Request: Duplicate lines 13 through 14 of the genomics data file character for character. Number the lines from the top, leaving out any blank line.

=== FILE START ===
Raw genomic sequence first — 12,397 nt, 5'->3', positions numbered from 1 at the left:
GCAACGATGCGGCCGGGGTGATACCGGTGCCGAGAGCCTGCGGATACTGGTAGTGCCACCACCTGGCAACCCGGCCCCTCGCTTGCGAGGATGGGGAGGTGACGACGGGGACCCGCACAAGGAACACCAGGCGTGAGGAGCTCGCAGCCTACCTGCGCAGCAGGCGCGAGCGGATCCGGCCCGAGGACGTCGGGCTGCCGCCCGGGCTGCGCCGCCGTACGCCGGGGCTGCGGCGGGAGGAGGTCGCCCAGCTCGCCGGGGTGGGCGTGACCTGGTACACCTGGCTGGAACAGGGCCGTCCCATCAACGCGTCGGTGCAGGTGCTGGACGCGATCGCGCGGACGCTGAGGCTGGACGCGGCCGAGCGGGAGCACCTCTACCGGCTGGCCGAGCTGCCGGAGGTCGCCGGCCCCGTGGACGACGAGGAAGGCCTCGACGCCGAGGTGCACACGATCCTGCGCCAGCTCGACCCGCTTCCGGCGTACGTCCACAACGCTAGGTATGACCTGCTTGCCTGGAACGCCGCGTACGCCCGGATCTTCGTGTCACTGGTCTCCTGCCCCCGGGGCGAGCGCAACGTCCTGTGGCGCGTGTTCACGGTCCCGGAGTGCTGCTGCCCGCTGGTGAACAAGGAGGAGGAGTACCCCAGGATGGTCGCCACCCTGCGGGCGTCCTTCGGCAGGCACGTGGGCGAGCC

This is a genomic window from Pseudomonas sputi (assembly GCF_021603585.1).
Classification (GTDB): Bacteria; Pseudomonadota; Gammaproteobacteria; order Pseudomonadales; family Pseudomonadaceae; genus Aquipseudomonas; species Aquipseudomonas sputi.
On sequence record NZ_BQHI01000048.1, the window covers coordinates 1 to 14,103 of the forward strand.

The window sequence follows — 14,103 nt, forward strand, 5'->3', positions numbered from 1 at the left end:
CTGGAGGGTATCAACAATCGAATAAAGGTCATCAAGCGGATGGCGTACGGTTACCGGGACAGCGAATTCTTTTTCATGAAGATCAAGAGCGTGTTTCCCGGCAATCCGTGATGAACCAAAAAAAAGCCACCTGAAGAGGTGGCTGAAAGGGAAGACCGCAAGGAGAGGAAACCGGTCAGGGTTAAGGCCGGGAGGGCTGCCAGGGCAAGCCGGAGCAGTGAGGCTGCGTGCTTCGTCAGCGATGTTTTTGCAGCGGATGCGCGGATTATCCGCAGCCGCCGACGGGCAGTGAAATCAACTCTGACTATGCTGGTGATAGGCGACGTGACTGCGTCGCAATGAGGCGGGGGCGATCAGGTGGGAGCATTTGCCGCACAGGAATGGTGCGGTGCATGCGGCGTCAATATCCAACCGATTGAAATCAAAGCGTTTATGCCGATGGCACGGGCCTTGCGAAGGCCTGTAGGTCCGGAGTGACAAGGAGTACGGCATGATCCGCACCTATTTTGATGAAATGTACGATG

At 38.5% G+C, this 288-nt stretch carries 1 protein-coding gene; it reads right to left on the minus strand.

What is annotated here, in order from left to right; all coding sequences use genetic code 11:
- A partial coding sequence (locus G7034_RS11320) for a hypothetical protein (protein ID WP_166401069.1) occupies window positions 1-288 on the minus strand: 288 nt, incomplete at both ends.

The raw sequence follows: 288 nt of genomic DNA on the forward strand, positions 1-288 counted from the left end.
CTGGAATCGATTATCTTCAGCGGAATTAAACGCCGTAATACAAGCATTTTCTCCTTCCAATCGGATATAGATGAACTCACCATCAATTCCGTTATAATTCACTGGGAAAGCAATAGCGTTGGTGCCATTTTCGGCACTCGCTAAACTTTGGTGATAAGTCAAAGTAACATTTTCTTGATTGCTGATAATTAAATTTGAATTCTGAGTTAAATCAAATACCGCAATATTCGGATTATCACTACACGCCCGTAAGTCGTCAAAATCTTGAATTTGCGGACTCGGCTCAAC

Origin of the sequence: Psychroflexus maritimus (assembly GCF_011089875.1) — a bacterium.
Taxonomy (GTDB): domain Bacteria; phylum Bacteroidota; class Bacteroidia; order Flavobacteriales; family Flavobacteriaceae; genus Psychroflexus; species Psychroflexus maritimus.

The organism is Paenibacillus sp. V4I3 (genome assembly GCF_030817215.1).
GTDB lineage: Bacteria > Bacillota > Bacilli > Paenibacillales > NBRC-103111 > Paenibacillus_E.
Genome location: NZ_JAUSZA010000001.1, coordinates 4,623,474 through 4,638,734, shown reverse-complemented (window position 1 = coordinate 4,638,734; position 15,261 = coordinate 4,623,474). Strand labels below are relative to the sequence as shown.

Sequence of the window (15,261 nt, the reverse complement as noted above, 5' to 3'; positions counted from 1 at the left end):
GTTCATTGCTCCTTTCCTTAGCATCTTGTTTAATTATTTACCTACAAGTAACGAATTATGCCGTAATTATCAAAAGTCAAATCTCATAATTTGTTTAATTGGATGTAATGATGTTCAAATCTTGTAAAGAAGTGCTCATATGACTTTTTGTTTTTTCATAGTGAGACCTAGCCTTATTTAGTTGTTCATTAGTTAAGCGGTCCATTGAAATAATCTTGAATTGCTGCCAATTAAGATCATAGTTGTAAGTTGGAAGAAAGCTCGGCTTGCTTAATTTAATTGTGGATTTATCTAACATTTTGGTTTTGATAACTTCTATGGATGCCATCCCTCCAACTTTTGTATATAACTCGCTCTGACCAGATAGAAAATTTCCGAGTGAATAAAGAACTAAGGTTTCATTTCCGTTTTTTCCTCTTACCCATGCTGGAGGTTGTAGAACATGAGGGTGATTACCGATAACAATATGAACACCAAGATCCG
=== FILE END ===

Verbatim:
Origin of the sequence: Psychroflexus maritimus (assembly GCF_011089875.1) — a bacterium.
Taxonomy (GTDB): domain Bacteria; phylum Bacteroidota; class Bacteroidia; order Flavobacteriales; family Flavobacteriaceae; genus Psychroflexus; species Psychroflexus maritimus.